Or you invest in the Returning visitor who is building the business, who is providing a forward revenue stream after the first visit, who is suggesting the site to others, blogging about it, etc. The visitor who is truly engaged with the site on an emotional level.
Here’s a suggestion: before we spend years creating really elegant reporting on history only to realize that history is the 2nd most useful dimension of the 2 value dimensions provided in WebTrends Score, I would like to remind folks of a couple of things:
1. Just because I thrash around your site and interact with a lot of elements, doesn’t mean I am happy with your site; indeed it could mean the opposite – I can’t find what I am looking for, I hate the interface, etc. This “thrash problem” is in fact the same argument often used against duration as a measure of engagement, “just because I spent a long time on the site doesn’t mean I am engaged”, for some of the same reasons above and others.
So why don’t we just agree that neither “time spent” nor “elements visited” is really a good measure of engagement? That “history” is not really relevant to engagement? It’s very relevant to the value of the visitor, it’s “realized” value, value in the past. But by itself, it’s not very predictive of anything. At best it says “visitor used to be engaged”.
After all, it’s history. And history means “used to be”.
Put another way, I have 2 visitors who were both very active on the site, interacting with all the cool features. Last visit of one was yesterday, last visit of the other was 6 months ago. Which visitor is more engaged, has higher potential value to the company in the future?
2. Just remember that you can’t trigger Score-based profiles on a visitor who doesn’t come back. This has always been the soft underbelly of on-site personalization; it’s a complete waste of resources customizing all kinds of trigger-based scenarios for visitors who never come back. So if you can predict the likelihood of a return visit, you can optimize the system to address visitors with the highest potential value.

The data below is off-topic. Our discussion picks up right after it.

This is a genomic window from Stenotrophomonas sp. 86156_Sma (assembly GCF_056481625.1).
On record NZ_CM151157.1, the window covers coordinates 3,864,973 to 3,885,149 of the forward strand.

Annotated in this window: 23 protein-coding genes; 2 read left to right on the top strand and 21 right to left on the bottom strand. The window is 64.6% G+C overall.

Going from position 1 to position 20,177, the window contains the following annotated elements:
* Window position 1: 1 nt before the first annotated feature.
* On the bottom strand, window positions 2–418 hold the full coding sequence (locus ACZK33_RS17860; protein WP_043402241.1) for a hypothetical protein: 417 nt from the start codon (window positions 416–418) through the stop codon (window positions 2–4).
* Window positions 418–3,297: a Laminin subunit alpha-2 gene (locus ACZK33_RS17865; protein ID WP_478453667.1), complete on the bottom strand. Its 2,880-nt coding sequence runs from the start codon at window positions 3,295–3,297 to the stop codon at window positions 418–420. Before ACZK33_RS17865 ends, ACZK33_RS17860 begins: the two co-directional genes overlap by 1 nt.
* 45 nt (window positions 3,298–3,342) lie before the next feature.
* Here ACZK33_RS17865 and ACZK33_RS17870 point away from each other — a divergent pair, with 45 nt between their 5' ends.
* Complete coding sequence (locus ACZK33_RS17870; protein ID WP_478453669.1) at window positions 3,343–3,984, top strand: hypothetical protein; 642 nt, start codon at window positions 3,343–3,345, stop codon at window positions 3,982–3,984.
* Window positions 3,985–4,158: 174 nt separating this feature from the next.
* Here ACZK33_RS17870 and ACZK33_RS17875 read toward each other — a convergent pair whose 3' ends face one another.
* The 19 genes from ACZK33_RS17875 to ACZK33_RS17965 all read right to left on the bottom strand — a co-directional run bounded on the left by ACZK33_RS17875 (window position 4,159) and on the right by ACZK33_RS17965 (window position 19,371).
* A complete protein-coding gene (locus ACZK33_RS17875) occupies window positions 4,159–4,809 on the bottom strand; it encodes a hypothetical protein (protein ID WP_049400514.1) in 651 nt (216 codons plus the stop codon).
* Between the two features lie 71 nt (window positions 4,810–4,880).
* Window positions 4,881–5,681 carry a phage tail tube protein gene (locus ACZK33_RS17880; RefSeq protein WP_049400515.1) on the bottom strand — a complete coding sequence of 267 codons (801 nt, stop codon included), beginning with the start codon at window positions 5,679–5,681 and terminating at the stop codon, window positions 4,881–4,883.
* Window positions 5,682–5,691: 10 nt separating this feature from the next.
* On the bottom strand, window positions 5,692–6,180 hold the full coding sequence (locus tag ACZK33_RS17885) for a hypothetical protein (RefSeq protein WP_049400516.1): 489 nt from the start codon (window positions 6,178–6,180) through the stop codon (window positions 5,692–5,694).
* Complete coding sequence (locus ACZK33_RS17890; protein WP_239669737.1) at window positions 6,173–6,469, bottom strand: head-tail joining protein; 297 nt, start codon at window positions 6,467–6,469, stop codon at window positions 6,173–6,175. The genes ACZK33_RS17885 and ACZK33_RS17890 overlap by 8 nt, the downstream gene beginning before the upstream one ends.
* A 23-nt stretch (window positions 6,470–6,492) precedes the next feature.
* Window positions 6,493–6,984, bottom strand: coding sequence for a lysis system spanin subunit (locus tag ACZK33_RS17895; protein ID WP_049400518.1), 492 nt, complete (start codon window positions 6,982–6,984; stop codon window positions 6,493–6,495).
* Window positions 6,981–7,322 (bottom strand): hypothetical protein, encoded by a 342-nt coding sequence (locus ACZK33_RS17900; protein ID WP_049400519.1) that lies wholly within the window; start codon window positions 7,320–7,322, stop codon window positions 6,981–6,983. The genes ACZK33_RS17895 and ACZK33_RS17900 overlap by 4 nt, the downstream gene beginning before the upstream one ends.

It’s true “visitor engagement is not something you can measure using only a stopwatch“. But it’s also true that you can’t measure engagement based on number or breadth of events. That’s a very shallow view of engagement, unless you are in a business where you simply don’t care if visitors ever come back.
If you have such a business model, WebTrends Score allows you to base your engagement metrics on historical event Frequency, the physical interaction with the site. For everyone else, Score also allows you to base your engagement metrics on potential / emotional value, a prediction of the value of the visitor to the business in the future, and then execute strategy based on the historical context (Frequency) of the visitor.
It’s good there is a choice, as it’s clear some sites will prefer historical “realized” value over potential value as the primary measure of engagement. These sites will embrace viewing history as more important than predicting the future.
Personally, I find management folks to be more interested in understanding the future than understanding the past.
What do you think? If the above makes sense to you, let me know. If you think it’s irrelevant or misguided, tell me why.
Bonus: If you are dealing with multi-channel or multi-system customer analysis, tell me how much easier it would be if you could summarize the value of the web component with these two variables – realized value and potential value – then represent the web value of a customer with a 2 digit score in the offline customer record?
How many of you multi-database folks are already doing something like this with the web data? C’mon, give it up…we won’t tell!Share: